I did learn a valuable lesson while making these. The recipe makes a big deal about getting the temperature of your frying oil exactly right before frying. Now, I don’t do much frying, so I don’t have too much practice in this technique. When I do fry something, I follow what I thought were the rules, drop in a little breading, and if it sizzles, you’re ready to go. Too often, I drop in some breading, it sizzles, and then I put in my first batch, only to find the sizzle doesn’t last long, and my food is quickly taking on oil while the temperature continues to rise. For this recipe, I followed the instructions, and my oil was steaming, it lookes WAAAY too hot, and I thought for sure I was going to burn the shrimp. But, I dropped those suckers in, tossed them around for a few minutes, and they came out perfectly golden brown on the outside and juicy on the inside. I always knew that dropping food in oil would cause the temperature to drop, but now I realize compensating properly for that in the process of heating the oil is really key in obtaining the perfect golden brown!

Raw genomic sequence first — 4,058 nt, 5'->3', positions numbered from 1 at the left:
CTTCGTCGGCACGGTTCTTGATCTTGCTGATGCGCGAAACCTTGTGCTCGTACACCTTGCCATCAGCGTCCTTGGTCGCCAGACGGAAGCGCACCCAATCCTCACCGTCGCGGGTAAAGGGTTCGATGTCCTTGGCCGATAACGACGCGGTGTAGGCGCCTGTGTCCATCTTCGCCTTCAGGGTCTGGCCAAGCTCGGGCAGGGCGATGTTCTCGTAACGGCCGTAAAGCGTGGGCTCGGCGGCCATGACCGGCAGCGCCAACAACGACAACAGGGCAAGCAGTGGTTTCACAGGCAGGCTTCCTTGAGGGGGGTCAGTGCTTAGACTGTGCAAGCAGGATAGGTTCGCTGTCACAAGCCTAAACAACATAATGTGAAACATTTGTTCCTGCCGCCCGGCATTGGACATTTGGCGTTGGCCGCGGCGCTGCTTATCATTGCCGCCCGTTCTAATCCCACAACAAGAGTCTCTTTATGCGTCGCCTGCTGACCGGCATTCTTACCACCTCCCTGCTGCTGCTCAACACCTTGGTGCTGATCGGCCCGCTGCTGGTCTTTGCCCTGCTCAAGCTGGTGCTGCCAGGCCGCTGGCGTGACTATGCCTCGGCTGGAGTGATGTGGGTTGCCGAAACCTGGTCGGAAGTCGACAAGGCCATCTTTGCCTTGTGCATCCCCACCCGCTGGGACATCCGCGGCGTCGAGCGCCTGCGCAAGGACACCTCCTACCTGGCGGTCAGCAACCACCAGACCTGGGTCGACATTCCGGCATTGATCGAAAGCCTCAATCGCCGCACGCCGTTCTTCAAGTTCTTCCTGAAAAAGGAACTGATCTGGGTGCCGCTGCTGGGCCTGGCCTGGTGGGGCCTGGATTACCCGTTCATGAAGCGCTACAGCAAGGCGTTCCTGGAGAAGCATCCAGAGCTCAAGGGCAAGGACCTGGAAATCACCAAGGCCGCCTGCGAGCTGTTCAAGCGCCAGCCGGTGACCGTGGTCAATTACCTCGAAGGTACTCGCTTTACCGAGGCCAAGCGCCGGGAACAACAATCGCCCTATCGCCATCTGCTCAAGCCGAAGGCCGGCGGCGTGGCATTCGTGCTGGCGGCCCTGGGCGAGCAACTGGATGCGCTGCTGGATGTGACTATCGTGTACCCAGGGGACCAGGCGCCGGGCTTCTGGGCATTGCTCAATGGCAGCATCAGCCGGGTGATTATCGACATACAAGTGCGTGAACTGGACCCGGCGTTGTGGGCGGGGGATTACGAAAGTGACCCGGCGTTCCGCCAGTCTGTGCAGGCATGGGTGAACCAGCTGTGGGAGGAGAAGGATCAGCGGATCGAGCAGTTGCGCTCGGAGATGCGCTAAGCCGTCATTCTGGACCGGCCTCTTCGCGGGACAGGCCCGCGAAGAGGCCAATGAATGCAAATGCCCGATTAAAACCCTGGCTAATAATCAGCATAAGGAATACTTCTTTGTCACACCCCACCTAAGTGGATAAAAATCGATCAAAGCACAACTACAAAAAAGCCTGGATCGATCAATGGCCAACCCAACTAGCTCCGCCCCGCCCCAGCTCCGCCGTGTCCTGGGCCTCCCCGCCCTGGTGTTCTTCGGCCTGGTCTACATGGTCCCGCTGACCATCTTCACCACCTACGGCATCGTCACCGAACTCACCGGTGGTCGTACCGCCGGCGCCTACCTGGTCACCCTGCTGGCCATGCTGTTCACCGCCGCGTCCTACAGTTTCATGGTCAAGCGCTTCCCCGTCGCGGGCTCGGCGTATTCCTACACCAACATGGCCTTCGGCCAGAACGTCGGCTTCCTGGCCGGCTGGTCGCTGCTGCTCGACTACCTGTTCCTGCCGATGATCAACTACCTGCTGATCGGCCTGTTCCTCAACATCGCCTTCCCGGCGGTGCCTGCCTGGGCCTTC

Oh, and my husband always asks “so exactly what am I eating here?” (usually with half a mouth full, and his intonation describes whether he’s enjoying that mouthful or not). This time, I said “Shrimp Po’Boys”, to which he said over his second mouthful “What’s a Po’boy?” And I said, “I don’t know, just eat it!”. But, for you equally inquisitive (and for you dear husband, on the off chance you actually read my blog), here you go.